It would be fair to say that I am not close to Gordon Brown. Given that I am a Conservative MP, and our limited dealings have not been entirely warm, it is unlikely that the Chancellor would confide his deepest thoughts to me.
Nonetheless, I have a hunch that I know one of the Chancellor’s biggest secrets. The secret is that, immediately upon becoming Leader of the Labour Party and Prime Minister, Gordon Brown will call a General Election.
There are very good reasons for him to do so.
First, the political reasons. Most leaders have a honeymoon period. A leader’s authority with his party tends to be at its highest immediately upon being elected, the party itself tends to receive a great deal of publicity and much of it will be favourable. In all likelihood, the election of Gordon Brown may give the Labour Party a short term boost.
Obviously, Gordon Brown’s record and personality will be at the centre of any election campaign held immediately after he becomes Labour leader. Many Conservatives will be pleased (and Blairites concerned) at the prospect of this but the Chancellor is not lacking in self-confidence. He will welcome an Election that could be characterised as a “Referendum about Gordon”. He assumes he would win comfortably on those terms.
An early Election would discomfit the Conservatives, too. The Election would occur in advance of boundary changes that go a small way to counteracting the current imbalance in the distribution of seats. It also gives David Cameron less time to advance his methodical reform in the way the Conservative Party is perceived. Candidates will generally not be in place until the Autumn of this year, the policy commissions will not report until the Summer of next year and party policy is unlikely to be finalised until October 2007 at the earliest. Rightly, the Conservative Party is avoiding our past mistakes of trying to find quick fixes. But we are vulnerable if Brown decides to go early.
Would there be a price to be paid for Gordon Brown in cutting and running? My suspicion is that there would not be. In truth, many people would feel disenfranchised if the Prime Minister was changed without there being an Election. It is not difficult to imagine Gordon Brown, who has made noises about restoring trust and accountability and changing the relationship between the executive and the public, making a virtue of seeking his own democratic mandate.
This would be frustratingly unfair because the reality is that Gordon Brown would be cutting and running, which brings me to the second set of reasons why he may go early – the economy.
Many an opposition politician has proven to be wrong when predicting the imminent decline of the British economy in recent years. However, even on the basis of the Treasury’s own forecasts (which have been consistently over-optimistic in recent years), the state of the public finances in the period 2007 to 2009 will be precarious. Constrained by the “golden rule” (however discredited), the Chancellor has very little room for manoeuvre. He is already committed to a very tight comprehensive public spending round in 2007 and, if as many observers believe, growth falls below Treasury forecasts in the next three years, he will have no choice but to put up taxes.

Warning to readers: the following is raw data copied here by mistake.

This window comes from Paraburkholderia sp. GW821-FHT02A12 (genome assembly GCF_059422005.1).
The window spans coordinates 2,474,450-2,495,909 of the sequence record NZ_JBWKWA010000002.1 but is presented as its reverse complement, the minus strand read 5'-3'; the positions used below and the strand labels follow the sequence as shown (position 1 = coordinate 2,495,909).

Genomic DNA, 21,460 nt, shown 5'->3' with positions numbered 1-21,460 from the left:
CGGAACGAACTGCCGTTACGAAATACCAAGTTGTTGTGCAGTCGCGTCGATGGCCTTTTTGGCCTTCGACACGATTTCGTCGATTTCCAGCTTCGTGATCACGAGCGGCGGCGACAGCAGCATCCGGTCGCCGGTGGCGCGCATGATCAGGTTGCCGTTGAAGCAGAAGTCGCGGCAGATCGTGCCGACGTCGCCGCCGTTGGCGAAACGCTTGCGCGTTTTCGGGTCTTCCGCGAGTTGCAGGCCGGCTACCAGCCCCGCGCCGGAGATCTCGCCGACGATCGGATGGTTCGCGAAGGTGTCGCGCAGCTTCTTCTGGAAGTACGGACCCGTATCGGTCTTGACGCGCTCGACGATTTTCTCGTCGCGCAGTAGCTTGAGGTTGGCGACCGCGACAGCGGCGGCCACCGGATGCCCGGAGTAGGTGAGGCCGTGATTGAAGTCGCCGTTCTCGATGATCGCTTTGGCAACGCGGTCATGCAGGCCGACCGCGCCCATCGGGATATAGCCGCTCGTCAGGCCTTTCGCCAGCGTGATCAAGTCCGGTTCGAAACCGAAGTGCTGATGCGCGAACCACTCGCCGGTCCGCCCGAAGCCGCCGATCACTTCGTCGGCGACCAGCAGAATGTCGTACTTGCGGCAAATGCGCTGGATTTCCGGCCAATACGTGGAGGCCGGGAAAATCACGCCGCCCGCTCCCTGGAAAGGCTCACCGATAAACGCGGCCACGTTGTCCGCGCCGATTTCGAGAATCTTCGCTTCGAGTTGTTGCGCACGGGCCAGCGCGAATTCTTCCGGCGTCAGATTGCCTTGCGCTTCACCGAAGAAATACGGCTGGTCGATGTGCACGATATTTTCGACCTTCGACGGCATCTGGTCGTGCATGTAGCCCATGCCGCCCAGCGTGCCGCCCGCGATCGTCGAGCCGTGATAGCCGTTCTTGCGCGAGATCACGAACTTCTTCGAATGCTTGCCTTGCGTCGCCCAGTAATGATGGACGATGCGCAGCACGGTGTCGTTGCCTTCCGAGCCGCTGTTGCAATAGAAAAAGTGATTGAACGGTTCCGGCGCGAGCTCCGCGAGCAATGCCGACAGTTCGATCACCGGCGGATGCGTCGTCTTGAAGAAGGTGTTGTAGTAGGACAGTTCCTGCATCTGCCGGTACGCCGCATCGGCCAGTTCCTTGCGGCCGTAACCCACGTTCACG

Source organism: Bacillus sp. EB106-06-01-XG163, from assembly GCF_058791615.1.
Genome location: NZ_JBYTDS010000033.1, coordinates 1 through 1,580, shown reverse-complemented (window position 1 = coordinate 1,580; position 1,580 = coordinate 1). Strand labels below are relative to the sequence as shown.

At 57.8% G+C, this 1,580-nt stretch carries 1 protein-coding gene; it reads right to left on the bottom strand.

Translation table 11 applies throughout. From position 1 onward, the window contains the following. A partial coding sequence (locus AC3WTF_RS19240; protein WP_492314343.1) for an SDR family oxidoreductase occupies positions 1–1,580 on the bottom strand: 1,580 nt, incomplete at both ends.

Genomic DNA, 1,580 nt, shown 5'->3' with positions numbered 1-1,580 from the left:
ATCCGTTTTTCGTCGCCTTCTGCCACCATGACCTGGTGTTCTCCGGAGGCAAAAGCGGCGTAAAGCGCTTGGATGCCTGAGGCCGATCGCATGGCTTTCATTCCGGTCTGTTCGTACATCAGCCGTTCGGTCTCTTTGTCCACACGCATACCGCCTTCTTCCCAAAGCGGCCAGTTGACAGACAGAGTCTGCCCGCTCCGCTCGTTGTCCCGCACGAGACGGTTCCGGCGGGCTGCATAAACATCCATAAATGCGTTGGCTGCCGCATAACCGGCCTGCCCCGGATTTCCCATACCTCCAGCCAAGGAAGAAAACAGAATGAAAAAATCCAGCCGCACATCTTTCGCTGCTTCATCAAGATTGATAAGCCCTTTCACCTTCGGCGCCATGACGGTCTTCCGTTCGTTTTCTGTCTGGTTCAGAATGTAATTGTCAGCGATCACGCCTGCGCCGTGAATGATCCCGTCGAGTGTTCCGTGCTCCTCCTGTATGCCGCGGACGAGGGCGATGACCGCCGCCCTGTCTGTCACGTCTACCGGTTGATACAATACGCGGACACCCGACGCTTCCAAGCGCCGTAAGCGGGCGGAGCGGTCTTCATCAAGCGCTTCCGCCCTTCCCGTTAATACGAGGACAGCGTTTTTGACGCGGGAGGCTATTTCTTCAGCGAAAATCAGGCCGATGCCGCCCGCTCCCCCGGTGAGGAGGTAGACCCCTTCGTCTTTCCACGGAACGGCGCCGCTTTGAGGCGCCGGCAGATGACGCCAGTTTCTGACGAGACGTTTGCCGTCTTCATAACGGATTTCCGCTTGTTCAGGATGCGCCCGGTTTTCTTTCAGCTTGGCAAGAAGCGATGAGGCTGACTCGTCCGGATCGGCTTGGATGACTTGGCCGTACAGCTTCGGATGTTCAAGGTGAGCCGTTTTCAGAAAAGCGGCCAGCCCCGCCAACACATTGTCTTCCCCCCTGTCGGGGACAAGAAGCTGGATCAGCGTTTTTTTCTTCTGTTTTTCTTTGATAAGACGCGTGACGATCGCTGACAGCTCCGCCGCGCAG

Robert Peston’s fascinating book, Brown’s Britain, contains a section on how Gordon Brown was determined not to find himself in the position of previous Labour Chancellors of putting up taxes and cutting spending in the run up to a General Election. As a consequence, in 1997 the Chancellor was determined to control public spending and to increase taxes, enabling him to have a war chest available for the next General Election. In 2001, he again increased taxes in his post-Election Budget. This year, however, the tax increases are relatively modest. By 2009, it is difficult to see that there will be a war chest but a General Election will be fought in the context of restraint in public spending and possible tax rises. The Chancellor has got his electoral and fiscal cycles out of sync.
If this analysis of the economy is right, it further explains why the Chancellor is keen to get the keys to Number 10 sooner rather than later. Not only is there the residual fear that Tony Blair is going to let him down again, but he will want to become leader of the Labour Party before he has to make too many unpopular decisions and start alienating both the public as a whole and the Labour Party selectorate.
My final reason for thinking that Gordon Brown will go to the country as soon as he can is that he has hinted that this will be his course of action. In an interview with James Naughtie the day after this year’s Budget, the Chancellor, when asked about whether he was ready to be Prime Minister, stated the following:
“Tony Blair has said that he will not fight the next General Election, he has stated that he wants an orderly and stable transition over the next period. That is a matter for him. Then it is going to be a matter for the political party – the Labour Party – to make their decision. And then it’s going – eventually – to be a matter for the country.”
The word “eventually” gives the answer some ambiguity, but the fact that he mentions that, as part of the process of him becoming Prime Minster, this will be “a matter for the country” is significant. It is very difficult to reconcile Gordon Brown being Prime Minister for a couple of years before calling a General Election (which, at the time of writing is the received wisdom) with this answer.
At a recent Treasury Select Committee hearing, I suggested to the Chancellor that he would call a snap election on becoming Prime Minister. Of course, I did not get a straight answer, but his response did not exactly constitute a forceful denial. Anything might happen in the next few months and election timetables are notoriously unreliable. But don’t be surprised if we are on the campaign trail again within the next 18 months.